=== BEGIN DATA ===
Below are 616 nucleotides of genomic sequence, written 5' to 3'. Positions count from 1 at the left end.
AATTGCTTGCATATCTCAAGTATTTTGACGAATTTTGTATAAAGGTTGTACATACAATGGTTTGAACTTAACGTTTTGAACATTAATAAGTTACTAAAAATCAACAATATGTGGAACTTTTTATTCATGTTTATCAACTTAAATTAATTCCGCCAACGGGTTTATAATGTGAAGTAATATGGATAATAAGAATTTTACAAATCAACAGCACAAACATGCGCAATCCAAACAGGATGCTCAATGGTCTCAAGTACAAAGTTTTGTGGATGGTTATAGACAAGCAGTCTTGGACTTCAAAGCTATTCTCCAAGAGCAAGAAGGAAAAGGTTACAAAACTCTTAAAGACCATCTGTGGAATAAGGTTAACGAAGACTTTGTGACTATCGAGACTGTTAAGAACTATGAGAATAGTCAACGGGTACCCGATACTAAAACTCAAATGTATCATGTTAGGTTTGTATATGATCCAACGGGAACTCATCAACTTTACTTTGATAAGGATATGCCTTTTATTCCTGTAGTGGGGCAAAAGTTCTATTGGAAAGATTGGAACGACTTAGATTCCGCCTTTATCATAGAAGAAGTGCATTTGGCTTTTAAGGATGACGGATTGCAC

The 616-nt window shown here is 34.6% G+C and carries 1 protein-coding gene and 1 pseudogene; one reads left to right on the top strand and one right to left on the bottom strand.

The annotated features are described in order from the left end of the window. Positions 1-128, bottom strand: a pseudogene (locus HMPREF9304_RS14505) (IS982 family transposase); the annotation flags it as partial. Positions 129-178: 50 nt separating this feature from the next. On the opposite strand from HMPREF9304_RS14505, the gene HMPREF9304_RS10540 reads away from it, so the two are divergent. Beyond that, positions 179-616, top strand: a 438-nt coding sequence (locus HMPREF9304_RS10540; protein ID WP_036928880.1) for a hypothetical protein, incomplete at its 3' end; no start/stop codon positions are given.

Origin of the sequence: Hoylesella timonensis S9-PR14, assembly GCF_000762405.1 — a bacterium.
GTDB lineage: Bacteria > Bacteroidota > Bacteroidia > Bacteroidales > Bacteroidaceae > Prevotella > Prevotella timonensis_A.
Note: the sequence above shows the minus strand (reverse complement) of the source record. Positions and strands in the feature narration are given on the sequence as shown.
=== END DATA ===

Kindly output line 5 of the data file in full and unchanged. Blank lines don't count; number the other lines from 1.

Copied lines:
Origin of the sequence: Hoylesella timonensis S9-PR14, assembly GCF_000762405.1 — a bacterium.